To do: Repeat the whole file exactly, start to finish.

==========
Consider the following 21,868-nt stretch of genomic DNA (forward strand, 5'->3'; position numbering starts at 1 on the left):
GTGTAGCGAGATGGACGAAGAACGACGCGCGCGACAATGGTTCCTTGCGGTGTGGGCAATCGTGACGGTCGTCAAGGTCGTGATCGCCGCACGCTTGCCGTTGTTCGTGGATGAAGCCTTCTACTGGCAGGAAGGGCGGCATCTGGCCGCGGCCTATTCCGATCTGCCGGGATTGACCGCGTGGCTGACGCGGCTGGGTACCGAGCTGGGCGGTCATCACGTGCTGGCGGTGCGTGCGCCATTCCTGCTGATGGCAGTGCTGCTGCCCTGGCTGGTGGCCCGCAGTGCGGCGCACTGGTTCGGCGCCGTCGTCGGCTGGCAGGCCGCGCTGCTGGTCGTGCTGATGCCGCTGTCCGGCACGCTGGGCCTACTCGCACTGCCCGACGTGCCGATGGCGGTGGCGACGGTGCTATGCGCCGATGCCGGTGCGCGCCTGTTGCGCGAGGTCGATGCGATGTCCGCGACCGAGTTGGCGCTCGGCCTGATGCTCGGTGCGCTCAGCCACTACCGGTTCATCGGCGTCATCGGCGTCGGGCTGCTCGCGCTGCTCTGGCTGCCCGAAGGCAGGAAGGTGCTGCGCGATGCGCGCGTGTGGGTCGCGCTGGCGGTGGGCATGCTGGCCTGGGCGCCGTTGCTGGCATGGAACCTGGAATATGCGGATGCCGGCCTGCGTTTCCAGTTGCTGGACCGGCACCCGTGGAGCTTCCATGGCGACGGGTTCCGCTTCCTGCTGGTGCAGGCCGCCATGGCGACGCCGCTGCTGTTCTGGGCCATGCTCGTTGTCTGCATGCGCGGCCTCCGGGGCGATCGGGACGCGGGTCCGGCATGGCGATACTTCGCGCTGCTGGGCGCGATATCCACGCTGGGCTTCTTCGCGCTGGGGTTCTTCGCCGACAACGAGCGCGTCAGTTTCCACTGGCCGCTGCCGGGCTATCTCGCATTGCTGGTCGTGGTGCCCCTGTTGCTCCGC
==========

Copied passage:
Consider the following 21,868-nt stretch of genomic DNA (forward strand, 5'->3'; position numbering starts at 1 on the left):
GTGTAGCGAGATGGACGAAGAACGACGCGCGCGACAATGGTTCCTTGCGGTGTGGGCAATCGTGACGGTCGTCAAGGTCGTGATCGCCGCACGCTTGCCGTTGTTCGTGGATGAAGCCTTCTACTGGCAGGAAGGGCGGCATCTGGCCGCGGCCTATTCCGATCTGCCGGGATTGACCGCGTGGCTGACGCGGCTGGGTACCGAGCTGGGCGGTCATCACGTGCTGGCGGTGCGTGCGCCATTCCTGCTGATGGCAGTGCTGCTGCCCTGGCTGGTGGCCCGCAGTGCGGCGCACTGGTTCGGCGCCGTCGTCGGCTGGCAGGCCGCGCTGCTGGTCGTGCTGATGCCGCTGTCCGGCACGCTGGGCCTACTCGCACTGCCCGACGTGCCGATGGCGGTGGCGACGGTGCTATGCGCCGATGCCGGTGCGCGCCTGTTGCGCGAGGTCGATGCGATGTCCGCGACCGAGTTGGCGCTCGGCCTGATGCTCGGTGCGCTCAGCCACTACCGGTTCATCGGCGTCATCGGCGTCGGGCTGCTCGCGCTGCTCTGGCTGCCCGAAGGCAGGAAGGTGCTGCGCGATGCGCGCGTGTGGGTCGCGCTGGCGGTGGGCATGCTGGCCTGGGCGCCGTTGCTGGCATGGAACCTGGAATATGCGGATGCCGGCCTGCGTTTCCAGTTGCTGGACCGGCACCCGTGGAGCTTCCATGGCGACGGGTTCCGCTTCCTGCTGGTGCAGGCCGCCATGGCGACGCCGCTGCTGTTCTGGGCCATGCTCGTTGTCTGCATGCGCGGCCTCCGGGGCGATCGGGACGCGGGTCCGGCATGGCGATACTTCGCGCTGCTGGGCGCGATATCCACGCTGGGCTTCTTCGCGCTGGGGTTCTTCGCCGACAACGAGCGCGTCAGTTTCCACTGGCCGCTGCCGGGCTATCTCGCATTGCTGGTCGTGGTGCCCCTGTTGCTCCGC